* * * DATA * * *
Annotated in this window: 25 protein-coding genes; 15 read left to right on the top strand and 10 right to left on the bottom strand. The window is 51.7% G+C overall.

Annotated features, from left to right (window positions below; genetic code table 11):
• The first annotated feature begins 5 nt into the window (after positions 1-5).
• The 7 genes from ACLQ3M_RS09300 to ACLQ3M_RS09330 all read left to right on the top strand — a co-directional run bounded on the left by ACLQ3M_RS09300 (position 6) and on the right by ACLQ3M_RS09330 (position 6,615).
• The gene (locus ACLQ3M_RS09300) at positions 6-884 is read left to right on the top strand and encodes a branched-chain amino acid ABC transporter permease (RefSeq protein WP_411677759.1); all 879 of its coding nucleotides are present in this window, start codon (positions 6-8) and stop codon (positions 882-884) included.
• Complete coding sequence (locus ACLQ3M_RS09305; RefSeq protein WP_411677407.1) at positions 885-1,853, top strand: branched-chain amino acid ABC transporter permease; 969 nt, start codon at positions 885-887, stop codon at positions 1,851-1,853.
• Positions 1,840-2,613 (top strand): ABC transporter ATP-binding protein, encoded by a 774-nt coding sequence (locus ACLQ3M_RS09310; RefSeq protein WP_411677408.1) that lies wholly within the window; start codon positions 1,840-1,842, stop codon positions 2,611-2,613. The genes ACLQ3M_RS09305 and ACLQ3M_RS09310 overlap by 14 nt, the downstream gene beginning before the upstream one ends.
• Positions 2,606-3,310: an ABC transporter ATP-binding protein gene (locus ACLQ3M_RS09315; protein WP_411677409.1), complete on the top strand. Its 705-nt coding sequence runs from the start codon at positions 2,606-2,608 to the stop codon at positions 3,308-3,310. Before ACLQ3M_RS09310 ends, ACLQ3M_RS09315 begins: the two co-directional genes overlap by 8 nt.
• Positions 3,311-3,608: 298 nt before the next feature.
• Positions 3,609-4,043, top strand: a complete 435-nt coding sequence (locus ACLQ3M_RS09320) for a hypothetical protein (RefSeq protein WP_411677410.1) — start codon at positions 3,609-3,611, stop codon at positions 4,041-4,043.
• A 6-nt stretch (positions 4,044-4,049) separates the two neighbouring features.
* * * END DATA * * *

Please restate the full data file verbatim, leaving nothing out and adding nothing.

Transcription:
Annotated in this window: 25 protein-coding genes; 15 read left to right on the top strand and 10 right to left on the bottom strand. The window is 51.7% G+C overall.

Annotated features, from left to right (window positions below; genetic code table 11):
• The first annotated feature begins 5 nt into the window (after positions 1-5).
• The 7 genes from ACLQ3M_RS09300 to ACLQ3M_RS09330 all read left to right on the top strand — a co-directional run bounded on the left by ACLQ3M_RS09300 (position 6) and on the right by ACLQ3M_RS09330 (position 6,615).
• The gene (locus ACLQ3M_RS09300) at positions 6-884 is read left to right on the top strand and encodes a branched-chain amino acid ABC transporter permease (RefSeq protein WP_411677759.1); all 879 of its coding nucleotides are present in this window, start codon (positions 6-8) and stop codon (positions 882-884) included.
• Complete coding sequence (locus ACLQ3M_RS09305; RefSeq protein WP_411677407.1) at positions 885-1,853, top strand: branched-chain amino acid ABC transporter permease; 969 nt, start codon at positions 885-887, stop codon at positions 1,851-1,853.
• Positions 1,840-2,613 (top strand): ABC transporter ATP-binding protein, encoded by a 774-nt coding sequence (locus ACLQ3M_RS09310; RefSeq protein WP_411677408.1) that lies wholly within the window; start codon positions 1,840-1,842, stop codon positions 2,611-2,613. The genes ACLQ3M_RS09305 and ACLQ3M_RS09310 overlap by 14 nt, the downstream gene beginning before the upstream one ends.
• Positions 2,606-3,310: an ABC transporter ATP-binding protein gene (locus ACLQ3M_RS09315; protein WP_411677409.1), complete on the top strand. Its 705-nt coding sequence runs from the start codon at positions 2,606-2,608 to the stop codon at positions 3,308-3,310. Before ACLQ3M_RS09310 ends, ACLQ3M_RS09315 begins: the two co-directional genes overlap by 8 nt.
• Positions 3,311-3,608: 298 nt before the next feature.
• Positions 3,609-4,043, top strand: a complete 435-nt coding sequence (locus ACLQ3M_RS09320) for a hypothetical protein (RefSeq protein WP_411677410.1) — start codon at positions 3,609-3,611, stop codon at positions 4,041-4,043.
• A 6-nt stretch (positions 4,044-4,049) separates the two neighbouring features.